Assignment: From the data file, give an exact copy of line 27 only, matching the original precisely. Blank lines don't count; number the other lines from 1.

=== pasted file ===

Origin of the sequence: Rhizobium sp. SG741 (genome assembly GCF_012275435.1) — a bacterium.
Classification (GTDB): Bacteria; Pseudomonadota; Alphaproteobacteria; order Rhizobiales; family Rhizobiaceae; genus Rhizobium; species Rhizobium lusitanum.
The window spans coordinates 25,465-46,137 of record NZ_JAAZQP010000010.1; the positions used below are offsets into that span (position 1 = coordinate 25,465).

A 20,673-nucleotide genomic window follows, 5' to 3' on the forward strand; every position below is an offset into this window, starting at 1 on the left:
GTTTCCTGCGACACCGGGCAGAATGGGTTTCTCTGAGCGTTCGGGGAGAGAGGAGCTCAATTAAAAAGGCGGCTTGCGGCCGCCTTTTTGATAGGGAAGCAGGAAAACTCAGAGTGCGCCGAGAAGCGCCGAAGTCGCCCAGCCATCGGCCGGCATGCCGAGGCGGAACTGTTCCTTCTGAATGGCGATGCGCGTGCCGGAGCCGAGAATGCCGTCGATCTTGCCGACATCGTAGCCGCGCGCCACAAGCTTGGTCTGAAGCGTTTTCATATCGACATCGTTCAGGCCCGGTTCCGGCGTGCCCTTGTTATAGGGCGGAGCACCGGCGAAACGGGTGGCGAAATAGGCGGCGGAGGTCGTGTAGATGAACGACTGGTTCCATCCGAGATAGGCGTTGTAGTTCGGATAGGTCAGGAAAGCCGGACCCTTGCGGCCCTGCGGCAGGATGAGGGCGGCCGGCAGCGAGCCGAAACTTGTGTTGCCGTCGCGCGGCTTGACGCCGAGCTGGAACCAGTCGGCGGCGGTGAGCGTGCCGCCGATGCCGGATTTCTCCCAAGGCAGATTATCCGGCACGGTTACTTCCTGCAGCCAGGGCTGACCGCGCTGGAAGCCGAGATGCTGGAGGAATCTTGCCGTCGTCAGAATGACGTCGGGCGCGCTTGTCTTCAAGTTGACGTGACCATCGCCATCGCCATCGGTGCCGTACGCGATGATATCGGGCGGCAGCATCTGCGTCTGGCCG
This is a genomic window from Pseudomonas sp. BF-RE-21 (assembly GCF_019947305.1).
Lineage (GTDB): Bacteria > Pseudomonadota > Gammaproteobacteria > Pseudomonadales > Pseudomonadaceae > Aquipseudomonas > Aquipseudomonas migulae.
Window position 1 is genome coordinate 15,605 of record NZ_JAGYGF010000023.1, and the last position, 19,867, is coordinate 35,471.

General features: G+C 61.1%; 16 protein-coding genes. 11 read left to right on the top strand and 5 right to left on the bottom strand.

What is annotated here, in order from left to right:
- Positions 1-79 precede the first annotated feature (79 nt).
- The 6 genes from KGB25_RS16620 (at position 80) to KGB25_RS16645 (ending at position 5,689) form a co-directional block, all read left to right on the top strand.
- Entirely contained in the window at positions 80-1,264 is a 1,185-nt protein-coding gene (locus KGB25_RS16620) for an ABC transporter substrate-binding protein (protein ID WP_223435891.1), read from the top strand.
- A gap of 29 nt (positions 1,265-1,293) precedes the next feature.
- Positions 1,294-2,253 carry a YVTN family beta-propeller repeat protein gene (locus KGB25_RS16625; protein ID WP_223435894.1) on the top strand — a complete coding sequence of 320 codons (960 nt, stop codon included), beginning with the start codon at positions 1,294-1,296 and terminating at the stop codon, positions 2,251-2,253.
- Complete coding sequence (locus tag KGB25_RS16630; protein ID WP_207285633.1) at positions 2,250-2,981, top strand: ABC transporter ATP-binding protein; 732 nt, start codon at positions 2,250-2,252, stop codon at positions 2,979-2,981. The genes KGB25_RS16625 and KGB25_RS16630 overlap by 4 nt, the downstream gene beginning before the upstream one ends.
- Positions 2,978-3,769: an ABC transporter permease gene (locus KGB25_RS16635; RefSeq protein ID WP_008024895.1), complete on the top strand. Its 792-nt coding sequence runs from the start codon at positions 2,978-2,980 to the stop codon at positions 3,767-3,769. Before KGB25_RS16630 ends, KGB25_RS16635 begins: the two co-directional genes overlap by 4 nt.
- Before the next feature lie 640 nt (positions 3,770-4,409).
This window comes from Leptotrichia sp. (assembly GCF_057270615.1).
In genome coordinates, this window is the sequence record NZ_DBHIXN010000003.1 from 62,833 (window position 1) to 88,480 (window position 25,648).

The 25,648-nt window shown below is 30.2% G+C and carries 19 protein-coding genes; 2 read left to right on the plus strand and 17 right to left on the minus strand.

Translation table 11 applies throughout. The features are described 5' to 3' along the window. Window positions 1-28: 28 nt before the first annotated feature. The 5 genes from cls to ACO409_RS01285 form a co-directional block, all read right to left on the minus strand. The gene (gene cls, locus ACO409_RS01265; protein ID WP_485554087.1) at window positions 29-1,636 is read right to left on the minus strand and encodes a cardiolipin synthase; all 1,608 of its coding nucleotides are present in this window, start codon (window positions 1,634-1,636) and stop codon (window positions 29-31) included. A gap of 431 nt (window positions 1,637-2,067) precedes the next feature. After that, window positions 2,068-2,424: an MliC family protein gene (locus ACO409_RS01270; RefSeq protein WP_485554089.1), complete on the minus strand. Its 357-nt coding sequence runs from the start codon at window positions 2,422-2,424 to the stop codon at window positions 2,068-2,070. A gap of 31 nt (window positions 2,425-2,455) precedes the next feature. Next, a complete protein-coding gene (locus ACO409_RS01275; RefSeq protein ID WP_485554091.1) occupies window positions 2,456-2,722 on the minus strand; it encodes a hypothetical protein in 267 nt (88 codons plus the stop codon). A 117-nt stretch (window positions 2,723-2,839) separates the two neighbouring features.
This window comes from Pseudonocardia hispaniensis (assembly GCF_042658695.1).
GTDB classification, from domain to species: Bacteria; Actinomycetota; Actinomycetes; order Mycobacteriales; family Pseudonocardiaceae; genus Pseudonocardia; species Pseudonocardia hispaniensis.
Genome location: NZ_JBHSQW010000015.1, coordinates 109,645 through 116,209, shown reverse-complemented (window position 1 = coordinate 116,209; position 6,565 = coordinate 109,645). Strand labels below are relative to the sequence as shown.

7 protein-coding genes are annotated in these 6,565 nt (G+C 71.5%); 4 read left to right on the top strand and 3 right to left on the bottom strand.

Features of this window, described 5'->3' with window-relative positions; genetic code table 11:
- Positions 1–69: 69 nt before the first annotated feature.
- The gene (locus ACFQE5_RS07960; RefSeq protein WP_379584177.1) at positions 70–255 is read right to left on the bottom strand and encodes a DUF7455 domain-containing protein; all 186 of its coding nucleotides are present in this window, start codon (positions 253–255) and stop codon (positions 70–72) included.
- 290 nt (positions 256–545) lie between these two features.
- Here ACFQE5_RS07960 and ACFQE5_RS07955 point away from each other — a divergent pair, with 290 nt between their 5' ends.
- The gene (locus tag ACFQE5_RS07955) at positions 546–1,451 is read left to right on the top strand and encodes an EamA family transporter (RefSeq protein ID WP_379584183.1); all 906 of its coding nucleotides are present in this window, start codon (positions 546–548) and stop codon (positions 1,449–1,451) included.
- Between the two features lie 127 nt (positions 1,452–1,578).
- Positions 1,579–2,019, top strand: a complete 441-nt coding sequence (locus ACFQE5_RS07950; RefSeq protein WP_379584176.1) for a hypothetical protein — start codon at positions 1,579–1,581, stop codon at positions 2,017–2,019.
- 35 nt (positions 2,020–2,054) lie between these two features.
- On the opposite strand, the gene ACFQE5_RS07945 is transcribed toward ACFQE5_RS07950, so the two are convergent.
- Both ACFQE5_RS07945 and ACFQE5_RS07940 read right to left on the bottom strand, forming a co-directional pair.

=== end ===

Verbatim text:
Features of this window, described 5'->3' with window-relative positions; genetic code table 11: